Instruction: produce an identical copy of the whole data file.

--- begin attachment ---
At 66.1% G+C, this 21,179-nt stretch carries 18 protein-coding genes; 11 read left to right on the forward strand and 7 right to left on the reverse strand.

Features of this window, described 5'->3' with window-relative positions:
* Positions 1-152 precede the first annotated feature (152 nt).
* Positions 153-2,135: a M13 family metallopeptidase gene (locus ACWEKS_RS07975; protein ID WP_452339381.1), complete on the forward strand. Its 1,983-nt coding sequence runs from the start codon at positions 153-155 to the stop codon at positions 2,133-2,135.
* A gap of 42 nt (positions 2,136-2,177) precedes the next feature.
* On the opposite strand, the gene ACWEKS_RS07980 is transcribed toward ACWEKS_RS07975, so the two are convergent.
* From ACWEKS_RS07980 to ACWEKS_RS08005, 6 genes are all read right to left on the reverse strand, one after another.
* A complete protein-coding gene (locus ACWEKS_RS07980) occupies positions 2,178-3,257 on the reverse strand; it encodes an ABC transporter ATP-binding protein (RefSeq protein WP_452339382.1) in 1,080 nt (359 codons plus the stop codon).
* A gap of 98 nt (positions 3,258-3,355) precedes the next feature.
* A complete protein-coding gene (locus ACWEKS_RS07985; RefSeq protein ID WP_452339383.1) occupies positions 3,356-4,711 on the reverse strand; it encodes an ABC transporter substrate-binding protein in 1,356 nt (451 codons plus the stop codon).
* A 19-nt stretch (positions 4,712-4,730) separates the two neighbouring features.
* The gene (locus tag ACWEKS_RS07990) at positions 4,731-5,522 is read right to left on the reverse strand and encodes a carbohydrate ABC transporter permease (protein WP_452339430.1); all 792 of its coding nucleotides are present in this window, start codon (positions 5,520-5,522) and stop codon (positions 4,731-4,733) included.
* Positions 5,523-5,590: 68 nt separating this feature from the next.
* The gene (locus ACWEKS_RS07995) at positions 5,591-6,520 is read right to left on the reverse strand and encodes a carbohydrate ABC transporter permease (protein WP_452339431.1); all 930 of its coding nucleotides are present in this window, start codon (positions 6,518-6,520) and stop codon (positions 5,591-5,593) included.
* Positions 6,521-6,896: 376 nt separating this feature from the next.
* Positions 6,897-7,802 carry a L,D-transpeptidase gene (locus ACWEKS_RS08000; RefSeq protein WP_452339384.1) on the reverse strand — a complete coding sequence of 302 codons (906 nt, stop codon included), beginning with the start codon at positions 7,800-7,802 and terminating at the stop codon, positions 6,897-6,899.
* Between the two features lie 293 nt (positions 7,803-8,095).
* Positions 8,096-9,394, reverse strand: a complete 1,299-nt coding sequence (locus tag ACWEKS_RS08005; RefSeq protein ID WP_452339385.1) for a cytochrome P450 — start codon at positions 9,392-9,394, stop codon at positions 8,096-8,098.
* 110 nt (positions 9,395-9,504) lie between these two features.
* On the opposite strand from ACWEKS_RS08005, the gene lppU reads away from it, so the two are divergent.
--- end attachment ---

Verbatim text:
At 66.1% G+C, this 21,179-nt stretch carries 18 protein-coding genes; 11 read left to right on the forward strand and 7 right to left on the reverse strand.

Features of this window, described 5'->3' with window-relative positions:
* Positions 1-152 precede the first annotated feature (152 nt).
* Positions 153-2,135: a M13 family metallopeptidase gene (locus ACWEKS_RS07975; protein ID WP_452339381.1), complete on the forward strand. Its 1,983-nt coding sequence runs from the start codon at positions 153-155 to the stop codon at positions 2,133-2,135.
* A gap of 42 nt (positions 2,136-2,177) precedes the next feature.
* On the opposite strand, the gene ACWEKS_RS07980 is transcribed toward ACWEKS_RS07975, so the two are convergent.
* From ACWEKS_RS07980 to ACWEKS_RS08005, 6 genes are all read right to left on the reverse strand, one after another.
* A complete protein-coding gene (locus ACWEKS_RS07980) occupies positions 2,178-3,257 on the reverse strand; it encodes an ABC transporter ATP-binding protein (RefSeq protein WP_452339382.1) in 1,080 nt (359 codons plus the stop codon).
* A gap of 98 nt (positions 3,258-3,355) precedes the next feature.
* A complete protein-coding gene (locus ACWEKS_RS07985; RefSeq protein ID WP_452339383.1) occupies positions 3,356-4,711 on the reverse strand; it encodes an ABC transporter substrate-binding protein in 1,356 nt (451 codons plus the stop codon).
* A 19-nt stretch (positions 4,712-4,730) separates the two neighbouring features.
* The gene (locus tag ACWEKS_RS07990) at positions 4,731-5,522 is read right to left on the reverse strand and encodes a carbohydrate ABC transporter permease (protein WP_452339430.1); all 792 of its coding nucleotides are present in this window, start codon (positions 5,520-5,522) and stop codon (positions 4,731-4,733) included.
* Positions 5,523-5,590: 68 nt separating this feature from the next.
* The gene (locus ACWEKS_RS07995) at positions 5,591-6,520 is read right to left on the reverse strand and encodes a carbohydrate ABC transporter permease (protein WP_452339431.1); all 930 of its coding nucleotides are present in this window, start codon (positions 6,518-6,520) and stop codon (positions 5,591-5,593) included.
* Positions 6,521-6,896: 376 nt separating this feature from the next.
* Positions 6,897-7,802 carry a L,D-transpeptidase gene (locus ACWEKS_RS08000; RefSeq protein WP_452339384.1) on the reverse strand — a complete coding sequence of 302 codons (906 nt, stop codon included), beginning with the start codon at positions 7,800-7,802 and terminating at the stop codon, positions 6,897-6,899.
* Between the two features lie 293 nt (positions 7,803-8,095).
* Positions 8,096-9,394, reverse strand: a complete 1,299-nt coding sequence (locus tag ACWEKS_RS08005; RefSeq protein ID WP_452339385.1) for a cytochrome P450 — start codon at positions 9,392-9,394, stop codon at positions 8,096-8,098.
* 110 nt (positions 9,395-9,504) lie between these two features.
* On the opposite strand from ACWEKS_RS08005, the gene lppU reads away from it, so the two are divergent.